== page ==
Windows users I believe communicate fine amongst each other, with one exception, and are as far as I know able to share files and browse the network and whatnot with acceptable speed, however they too have problems accessing the gateways samba-server and they are getting bad transfer rates from its ftp-server (bad in this case meaning roughly 1000KB/s, which still is about a 1000 times faster than I get, running either slackware 10 or win xp.) So it would appear that something is wrong with my computer (especially since I get the same problems with 2 different OS's, right?) so I have tried replacing my nic, with no effect, and tried different network cables (i don't know what they are called exactly, is there any way to tell by the way they look?) network cables that have been working for others mind you.
Collisions... i don't know about that one, but the point of a switch is to avoid collisions?
I will try connecting with a crossover cable but I do not have one long enough to try at the moment.
I don't think the length of our cables should be the problem, with 7 computers there's probably about 60 metres of them all together.
It seems the entire network is completely random, sometimes (mostly now) internet sharing and basic low-speed network access works, but everytime a computer is turned on or off there's a risk of everything going down. Now, I would expect this sort of behaviour with a windows-only network, but I am not satisfied with this performance when it comes to linux2linux connections.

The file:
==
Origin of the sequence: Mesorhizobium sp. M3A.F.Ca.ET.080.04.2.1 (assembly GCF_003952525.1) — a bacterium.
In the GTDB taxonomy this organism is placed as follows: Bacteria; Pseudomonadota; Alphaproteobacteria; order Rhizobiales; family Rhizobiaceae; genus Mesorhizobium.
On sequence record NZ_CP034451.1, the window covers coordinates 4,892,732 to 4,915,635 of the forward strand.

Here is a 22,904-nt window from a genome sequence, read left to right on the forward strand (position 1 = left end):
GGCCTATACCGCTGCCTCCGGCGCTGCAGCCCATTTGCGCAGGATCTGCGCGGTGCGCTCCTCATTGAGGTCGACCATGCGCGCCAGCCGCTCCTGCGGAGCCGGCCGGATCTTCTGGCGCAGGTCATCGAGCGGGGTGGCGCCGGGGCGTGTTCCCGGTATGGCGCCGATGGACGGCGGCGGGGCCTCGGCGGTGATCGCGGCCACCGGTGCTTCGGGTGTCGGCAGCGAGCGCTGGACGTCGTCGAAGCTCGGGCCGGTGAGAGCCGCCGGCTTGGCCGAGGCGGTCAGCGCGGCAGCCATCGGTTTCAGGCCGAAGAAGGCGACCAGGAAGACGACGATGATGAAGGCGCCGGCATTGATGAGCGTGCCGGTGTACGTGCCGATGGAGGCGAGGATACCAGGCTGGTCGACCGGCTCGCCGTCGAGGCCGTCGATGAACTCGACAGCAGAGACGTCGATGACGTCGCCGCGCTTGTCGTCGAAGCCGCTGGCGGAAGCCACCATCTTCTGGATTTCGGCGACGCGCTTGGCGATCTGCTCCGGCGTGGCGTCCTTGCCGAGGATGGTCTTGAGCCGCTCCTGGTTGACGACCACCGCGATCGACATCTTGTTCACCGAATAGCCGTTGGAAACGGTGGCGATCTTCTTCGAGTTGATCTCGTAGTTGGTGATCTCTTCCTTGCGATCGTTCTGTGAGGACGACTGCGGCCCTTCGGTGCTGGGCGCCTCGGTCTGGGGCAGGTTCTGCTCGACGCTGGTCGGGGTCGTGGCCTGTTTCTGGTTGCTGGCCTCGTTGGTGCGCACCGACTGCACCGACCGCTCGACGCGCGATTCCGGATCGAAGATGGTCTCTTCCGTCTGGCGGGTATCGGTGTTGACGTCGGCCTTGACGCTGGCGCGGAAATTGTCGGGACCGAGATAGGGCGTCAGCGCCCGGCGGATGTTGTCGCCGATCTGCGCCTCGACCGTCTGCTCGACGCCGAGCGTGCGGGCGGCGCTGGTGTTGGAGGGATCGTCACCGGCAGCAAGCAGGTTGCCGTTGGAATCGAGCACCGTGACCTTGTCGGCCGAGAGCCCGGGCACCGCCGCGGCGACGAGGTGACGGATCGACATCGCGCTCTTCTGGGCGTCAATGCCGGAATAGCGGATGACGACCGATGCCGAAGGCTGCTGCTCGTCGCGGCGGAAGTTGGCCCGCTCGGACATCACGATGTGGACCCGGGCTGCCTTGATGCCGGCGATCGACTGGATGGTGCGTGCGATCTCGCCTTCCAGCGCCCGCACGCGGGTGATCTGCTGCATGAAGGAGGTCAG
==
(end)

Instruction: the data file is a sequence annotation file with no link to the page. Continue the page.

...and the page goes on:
One idea that I did have was that shorewall might be blocking smb and/or ftp ports, but that was proven wrong since turning shorewall off would not improve transfers.
ah, I'm an idiot. I completely forgot to check up on something of great importance.
The thing is, download speed from the gateway/ftp-server at 100base is about 20kb/s and at 10base it is about 800kb/s
However, uploads, at 100base, are roughly 50kb/s and at 10base somewhere around 650kb/s
What I previously missed was that I was comparing download speeds from the gateway with upload speeds to the xbox.
Uploading to xbox-ftp at 100base works flawlessly at about 6000kb/s, however downloads speeds are just as pathetic as with the gateway
Uploading at 10base will give me roughly 1000kb/s whilst downloads are no faster (or much slower) than 850kb/s.
So clearly there's an issue with ... what ? ... I am sure it is very obvious to some of you guys now.
at least I hope so
(and I have tried switching network cards a few times)
edit: Oh and the same problem applies to external downloads, slow at 100mbps (although working, which is an improvement) and a great deal faster at 10mbps.
I would really try to compare the speeds after bypassing the switch.
What you should get is one or two megabytes a second. not more.
Your theoretical network speed is ten megabytes a second (100base), but your drives and system won't be able to handle anything near it. Certainly if you are transferring smaller files.
Your best test right now is to find a crossover cable and plug right in to the gateway. Then transfer something big, 600 MB would be good. This will test to see if it's a switch issue or some card issue.